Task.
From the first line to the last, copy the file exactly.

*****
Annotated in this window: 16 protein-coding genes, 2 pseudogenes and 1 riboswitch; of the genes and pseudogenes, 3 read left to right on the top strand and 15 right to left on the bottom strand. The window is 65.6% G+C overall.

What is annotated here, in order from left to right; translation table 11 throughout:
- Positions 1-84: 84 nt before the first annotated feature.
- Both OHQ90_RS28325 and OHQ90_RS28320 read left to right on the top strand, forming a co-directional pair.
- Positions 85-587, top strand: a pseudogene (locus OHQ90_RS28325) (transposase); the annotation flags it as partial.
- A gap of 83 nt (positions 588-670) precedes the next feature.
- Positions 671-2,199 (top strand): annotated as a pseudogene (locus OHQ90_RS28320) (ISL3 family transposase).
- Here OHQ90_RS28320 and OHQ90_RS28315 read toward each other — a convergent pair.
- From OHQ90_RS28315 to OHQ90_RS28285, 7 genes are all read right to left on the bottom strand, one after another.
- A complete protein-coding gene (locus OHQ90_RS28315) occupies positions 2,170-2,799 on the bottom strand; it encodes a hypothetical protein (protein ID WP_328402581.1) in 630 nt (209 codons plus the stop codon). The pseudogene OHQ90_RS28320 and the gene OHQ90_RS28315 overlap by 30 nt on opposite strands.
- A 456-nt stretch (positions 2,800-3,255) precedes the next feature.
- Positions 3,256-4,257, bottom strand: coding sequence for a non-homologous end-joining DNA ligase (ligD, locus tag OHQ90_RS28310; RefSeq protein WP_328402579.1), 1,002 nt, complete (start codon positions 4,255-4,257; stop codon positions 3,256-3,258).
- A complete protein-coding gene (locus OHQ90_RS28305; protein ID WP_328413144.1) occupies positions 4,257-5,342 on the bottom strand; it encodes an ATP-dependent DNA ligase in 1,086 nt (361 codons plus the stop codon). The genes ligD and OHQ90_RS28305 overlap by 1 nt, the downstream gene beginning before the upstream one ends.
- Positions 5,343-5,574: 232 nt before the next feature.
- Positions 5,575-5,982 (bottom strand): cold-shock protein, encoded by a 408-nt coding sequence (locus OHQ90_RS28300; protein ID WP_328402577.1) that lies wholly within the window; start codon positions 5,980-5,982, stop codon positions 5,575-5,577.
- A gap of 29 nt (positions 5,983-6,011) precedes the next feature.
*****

Annotated in this window: 16 protein-coding genes, 2 pseudogenes and 1 riboswitch; of the genes and pseudogenes, 3 read left to right on the top strand and 15 right to left on the bottom strand. The window is 65.6% G+C overall.

What is annotated here, in order from left to right; translation table 11 throughout:
- Positions 1-84: 84 nt before the first annotated feature.
- Both OHQ90_RS28325 and OHQ90_RS28320 read left to right on the top strand, forming a co-directional pair.
- Positions 85-587, top strand: a pseudogene (locus OHQ90_RS28325) (transposase); the annotation flags it as partial.
- A gap of 83 nt (positions 588-670) precedes the next feature.
- Positions 671-2,199 (top strand): annotated as a pseudogene (locus OHQ90_RS28320) (ISL3 family transposase).
- Here OHQ90_RS28320 and OHQ90_RS28315 read toward each other — a convergent pair.
- From OHQ90_RS28315 to OHQ90_RS28285, 7 genes are all read right to left on the bottom strand, one after another.
- A complete protein-coding gene (locus OHQ90_RS28315) occupies positions 2,170-2,799 on the bottom strand; it encodes a hypothetical protein (protein ID WP_328402581.1) in 630 nt (209 codons plus the stop codon). The pseudogene OHQ90_RS28320 and the gene OHQ90_RS28315 overlap by 30 nt on opposite strands.
- A 456-nt stretch (positions 2,800-3,255) precedes the next feature.
- Positions 3,256-4,257, bottom strand: coding sequence for a non-homologous end-joining DNA ligase (ligD, locus tag OHQ90_RS28310; RefSeq protein WP_328402579.1), 1,002 nt, complete (start codon positions 4,255-4,257; stop codon positions 3,256-3,258).
- A complete protein-coding gene (locus OHQ90_RS28305; protein ID WP_328413144.1) occupies positions 4,257-5,342 on the bottom strand; it encodes an ATP-dependent DNA ligase in 1,086 nt (361 codons plus the stop codon). The genes ligD and OHQ90_RS28305 overlap by 1 nt, the downstream gene beginning before the upstream one ends.
- Positions 5,343-5,574: 232 nt before the next feature.
- Positions 5,575-5,982 (bottom strand): cold-shock protein, encoded by a 408-nt coding sequence (locus OHQ90_RS28300; protein ID WP_328402577.1) that lies wholly within the window; start codon positions 5,980-5,982, stop codon positions 5,575-5,577.
- A gap of 29 nt (positions 5,983-6,011) precedes the next feature.